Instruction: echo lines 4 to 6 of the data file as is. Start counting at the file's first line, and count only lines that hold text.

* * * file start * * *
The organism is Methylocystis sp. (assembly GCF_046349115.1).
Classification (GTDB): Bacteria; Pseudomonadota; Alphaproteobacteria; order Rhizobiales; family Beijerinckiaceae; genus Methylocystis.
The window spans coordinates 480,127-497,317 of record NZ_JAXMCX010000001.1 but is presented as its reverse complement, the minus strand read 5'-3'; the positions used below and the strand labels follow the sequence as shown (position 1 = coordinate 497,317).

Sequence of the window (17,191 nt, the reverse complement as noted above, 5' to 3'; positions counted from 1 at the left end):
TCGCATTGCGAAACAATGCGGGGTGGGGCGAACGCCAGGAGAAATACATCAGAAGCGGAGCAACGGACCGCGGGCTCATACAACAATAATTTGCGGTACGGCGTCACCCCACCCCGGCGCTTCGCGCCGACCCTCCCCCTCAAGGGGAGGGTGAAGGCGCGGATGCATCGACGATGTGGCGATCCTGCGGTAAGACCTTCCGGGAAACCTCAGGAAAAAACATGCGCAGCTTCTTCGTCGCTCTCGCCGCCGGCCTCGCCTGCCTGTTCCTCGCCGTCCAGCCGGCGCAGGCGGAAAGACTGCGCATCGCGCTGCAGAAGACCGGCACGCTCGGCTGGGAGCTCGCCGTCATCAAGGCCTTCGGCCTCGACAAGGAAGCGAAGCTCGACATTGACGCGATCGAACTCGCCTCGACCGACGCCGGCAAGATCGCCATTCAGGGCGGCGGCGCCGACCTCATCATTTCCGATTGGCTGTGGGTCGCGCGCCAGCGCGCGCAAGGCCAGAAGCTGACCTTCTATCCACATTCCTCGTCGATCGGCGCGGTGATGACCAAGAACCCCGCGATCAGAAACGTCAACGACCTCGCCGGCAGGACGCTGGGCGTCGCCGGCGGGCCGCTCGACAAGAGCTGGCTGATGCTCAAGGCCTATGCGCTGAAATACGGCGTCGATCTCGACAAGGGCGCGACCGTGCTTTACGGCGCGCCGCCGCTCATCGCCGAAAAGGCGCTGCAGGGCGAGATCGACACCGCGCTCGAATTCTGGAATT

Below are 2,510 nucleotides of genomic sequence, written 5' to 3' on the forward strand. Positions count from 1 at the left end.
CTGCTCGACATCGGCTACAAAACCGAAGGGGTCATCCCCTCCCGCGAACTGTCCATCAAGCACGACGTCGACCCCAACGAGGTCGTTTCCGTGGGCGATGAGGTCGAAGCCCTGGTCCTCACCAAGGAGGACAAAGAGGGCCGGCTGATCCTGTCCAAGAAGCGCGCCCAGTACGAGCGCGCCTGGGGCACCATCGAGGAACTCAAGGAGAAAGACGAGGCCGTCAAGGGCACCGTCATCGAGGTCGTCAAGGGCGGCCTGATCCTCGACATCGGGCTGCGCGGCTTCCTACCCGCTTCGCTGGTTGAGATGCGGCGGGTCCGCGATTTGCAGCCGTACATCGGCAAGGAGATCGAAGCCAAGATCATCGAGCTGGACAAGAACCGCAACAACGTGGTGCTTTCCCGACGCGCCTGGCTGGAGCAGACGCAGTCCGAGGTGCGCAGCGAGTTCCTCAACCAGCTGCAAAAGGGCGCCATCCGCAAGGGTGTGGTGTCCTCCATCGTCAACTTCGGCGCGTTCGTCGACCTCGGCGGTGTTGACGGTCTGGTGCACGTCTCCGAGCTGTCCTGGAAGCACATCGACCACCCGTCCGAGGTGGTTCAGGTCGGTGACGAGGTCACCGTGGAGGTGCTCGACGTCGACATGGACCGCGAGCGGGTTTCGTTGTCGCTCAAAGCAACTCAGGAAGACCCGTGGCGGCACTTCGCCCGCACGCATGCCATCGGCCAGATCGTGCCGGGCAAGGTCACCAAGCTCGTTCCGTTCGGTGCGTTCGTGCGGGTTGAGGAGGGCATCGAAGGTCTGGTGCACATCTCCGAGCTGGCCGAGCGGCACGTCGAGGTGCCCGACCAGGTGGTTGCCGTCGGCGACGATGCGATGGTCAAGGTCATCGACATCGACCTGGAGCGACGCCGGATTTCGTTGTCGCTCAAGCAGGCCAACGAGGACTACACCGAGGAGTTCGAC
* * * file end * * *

Sequence of the window (17,191 nt, the reverse complement as noted above, 5' to 3'; positions counted from 1 at the left end):
TCGCATTGCGAAACAATGCGGGGTGGGGCGAACGCCAGGAGAAATACATCAGAAGCGGAGCAACGGACCGCGGGCTCATACAACAATAATTTGCGGTACGGCGTCACCCCACCCCGGCGCTTCGCGCCGACCCTCCCCCTCAAGGGGAGGGTGAAGGCGCGGATGCATCGACGATGTGGCGATCCTGCGGTAAGACCTTCCGGGAAACCTCAGGAAAAAACATGCGCAGCTTCTTCGTCGCTCTCGCCGCCGGCCTCGCCTGCCTGTTCCTCGCCGTCCAGCCGGCGCAGGCGGAAAGACTGCGCATCGCGCTGCAGAAGACCGGCACGCTCGGCTGGGAGCTCGCCGTCATCAAGGCCTTCGGCCTCGACAAGGAAGCGAAGCTCGACATTGACGCGATCGAACTCGCCTCGACCGACGCCGGCAAGATCGCCATTCAGGGCGGCGGCGCCGACCTCATCATTTCCGATTGGCTGTGGGTCGCGCGCCAGCGCGCGCAAGGCCAGAAGCTGACCTTCTATCCACATTCCTCGTCGATCGGCGCGGTGATGACCAAGAACCCCGCGATCAGAAACGTCAACGACCTCGCCGGCAGGACGCTGGGCGTCGCCGGCGGGCCGCTCGACAAGAGCTGGCTGATGCTCAAGGCCTATGCGCTGAAATACGGCGTCGATCTCGACAAGGGCGCGACCGTGCTTTACGGCGCGCCGCCGCTCATCGCCGAAAAGGCGCTGCAGGGCGAGATCGACACCGCGCTCGAATTCTGGAATT

Below are 2,510 nucleotides of genomic sequence, written 5' to 3' on the forward strand. Positions count from 1 at the left end.